The Death of Easy Money
The Credit Strategist Blog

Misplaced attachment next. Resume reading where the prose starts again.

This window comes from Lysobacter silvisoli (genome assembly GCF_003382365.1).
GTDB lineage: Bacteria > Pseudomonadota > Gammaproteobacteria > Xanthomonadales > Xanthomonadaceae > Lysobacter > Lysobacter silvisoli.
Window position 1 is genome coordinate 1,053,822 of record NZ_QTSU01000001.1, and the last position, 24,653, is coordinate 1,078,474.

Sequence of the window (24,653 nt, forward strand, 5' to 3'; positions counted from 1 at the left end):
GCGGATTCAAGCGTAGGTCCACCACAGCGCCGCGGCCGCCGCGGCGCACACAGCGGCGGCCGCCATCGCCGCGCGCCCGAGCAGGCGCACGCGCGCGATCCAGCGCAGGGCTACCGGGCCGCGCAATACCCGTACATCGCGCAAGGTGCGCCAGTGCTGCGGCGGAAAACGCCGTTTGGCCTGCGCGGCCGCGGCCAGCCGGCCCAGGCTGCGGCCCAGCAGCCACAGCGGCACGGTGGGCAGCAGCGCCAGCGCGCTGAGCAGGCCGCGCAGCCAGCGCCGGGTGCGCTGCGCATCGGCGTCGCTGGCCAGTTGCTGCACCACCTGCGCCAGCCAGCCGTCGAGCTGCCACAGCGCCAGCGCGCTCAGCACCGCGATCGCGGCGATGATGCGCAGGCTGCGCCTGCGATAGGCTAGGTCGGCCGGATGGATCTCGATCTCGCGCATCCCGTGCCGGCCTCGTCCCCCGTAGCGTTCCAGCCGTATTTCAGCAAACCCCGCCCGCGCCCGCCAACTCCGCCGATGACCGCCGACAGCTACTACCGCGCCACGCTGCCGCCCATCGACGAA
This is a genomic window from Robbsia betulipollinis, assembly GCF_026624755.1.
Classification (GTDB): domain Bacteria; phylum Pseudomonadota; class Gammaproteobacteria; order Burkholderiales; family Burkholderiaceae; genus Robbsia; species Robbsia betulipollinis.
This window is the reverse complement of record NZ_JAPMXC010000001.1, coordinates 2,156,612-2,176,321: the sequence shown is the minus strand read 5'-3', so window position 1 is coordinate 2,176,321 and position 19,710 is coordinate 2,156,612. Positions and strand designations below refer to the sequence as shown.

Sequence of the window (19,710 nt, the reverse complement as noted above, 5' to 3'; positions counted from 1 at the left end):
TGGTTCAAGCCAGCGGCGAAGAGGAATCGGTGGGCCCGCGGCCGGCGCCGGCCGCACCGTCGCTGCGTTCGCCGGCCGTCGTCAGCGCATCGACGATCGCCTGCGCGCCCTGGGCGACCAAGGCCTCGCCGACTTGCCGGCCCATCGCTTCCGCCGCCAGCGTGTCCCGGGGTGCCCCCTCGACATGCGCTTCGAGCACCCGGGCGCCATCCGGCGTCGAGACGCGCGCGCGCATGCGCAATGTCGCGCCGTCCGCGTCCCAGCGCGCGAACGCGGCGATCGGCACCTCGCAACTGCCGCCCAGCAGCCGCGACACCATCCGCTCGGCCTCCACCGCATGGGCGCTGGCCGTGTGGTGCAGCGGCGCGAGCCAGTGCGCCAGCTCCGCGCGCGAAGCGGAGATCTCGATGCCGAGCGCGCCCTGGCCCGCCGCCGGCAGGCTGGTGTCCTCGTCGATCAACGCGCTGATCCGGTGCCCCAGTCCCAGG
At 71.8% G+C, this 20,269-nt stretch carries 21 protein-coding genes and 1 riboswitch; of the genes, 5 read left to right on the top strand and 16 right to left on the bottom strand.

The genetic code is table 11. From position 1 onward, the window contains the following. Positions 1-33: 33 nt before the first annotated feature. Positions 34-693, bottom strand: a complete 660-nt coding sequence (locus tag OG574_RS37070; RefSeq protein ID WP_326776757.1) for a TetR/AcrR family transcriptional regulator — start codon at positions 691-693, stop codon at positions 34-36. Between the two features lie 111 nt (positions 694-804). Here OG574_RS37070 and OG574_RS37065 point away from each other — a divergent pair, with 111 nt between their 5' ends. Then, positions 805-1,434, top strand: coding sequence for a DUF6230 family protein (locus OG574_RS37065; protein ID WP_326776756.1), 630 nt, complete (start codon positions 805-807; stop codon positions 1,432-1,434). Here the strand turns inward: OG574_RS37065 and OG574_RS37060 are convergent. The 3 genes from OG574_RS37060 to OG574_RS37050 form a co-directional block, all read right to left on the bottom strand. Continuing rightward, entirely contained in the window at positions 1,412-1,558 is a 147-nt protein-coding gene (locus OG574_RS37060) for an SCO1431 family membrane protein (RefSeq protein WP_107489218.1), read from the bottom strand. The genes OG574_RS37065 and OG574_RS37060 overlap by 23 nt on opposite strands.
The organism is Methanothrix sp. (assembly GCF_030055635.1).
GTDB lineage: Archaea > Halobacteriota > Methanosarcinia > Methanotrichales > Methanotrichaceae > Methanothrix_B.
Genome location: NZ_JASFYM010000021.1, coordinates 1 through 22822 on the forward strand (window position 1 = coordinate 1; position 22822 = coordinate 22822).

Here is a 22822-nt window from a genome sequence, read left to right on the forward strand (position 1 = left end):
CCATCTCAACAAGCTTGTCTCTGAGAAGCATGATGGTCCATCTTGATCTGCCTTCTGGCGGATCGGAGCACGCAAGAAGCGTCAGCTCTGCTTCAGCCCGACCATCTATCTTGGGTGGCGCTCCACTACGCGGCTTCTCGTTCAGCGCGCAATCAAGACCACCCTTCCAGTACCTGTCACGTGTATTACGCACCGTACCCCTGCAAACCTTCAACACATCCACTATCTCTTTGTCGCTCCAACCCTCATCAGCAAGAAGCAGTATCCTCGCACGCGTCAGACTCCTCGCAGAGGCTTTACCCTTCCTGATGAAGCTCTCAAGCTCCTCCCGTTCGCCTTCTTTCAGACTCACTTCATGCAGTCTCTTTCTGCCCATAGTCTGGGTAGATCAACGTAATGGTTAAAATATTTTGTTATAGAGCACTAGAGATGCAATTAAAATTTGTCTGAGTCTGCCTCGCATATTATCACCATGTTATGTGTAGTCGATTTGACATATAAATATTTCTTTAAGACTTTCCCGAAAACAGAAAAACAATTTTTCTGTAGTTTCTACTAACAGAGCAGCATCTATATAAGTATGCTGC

TSLA ended the week at $150.23/share but traded even lower in the aftermarket to $149.06, leaving its market cap below $475 billion. As I suspected, it was disclosed that Elon Musk has been selling stock which hardly helped already toxic sentiment surrounding the name. Debate continues on social and mainstream media regarding the reasons for the collapse as Musk attracts a disproportionate and undeserved amount of attention for his actions at Twitter. Reasons for TSLA’s drip-drip demise include Musk’s lack of focus on the company, increasing competition from other automakers, the slowdown in China, and many other reasons. Less blame is placed on what I continue to believe is the biggest factor which I will repeat again - the fact that the stock for the first time in its history as a public company is trading in a world without QE/ZIRP. Investors can no longer discount future cash flows (to the extent they really exist) into infinity. And Wall Street analysts who concocted ridiculous stock targets can no longer justify those numbers using discount rates with positive denominators that keep rising. Rumor has it that Morgan Stanley’s Adam Jonas is out there somewhere looking for Tesla’s flying taxi fleet on which he once placed a multibillion-dollar value. It’s where it always was - in his imagination.
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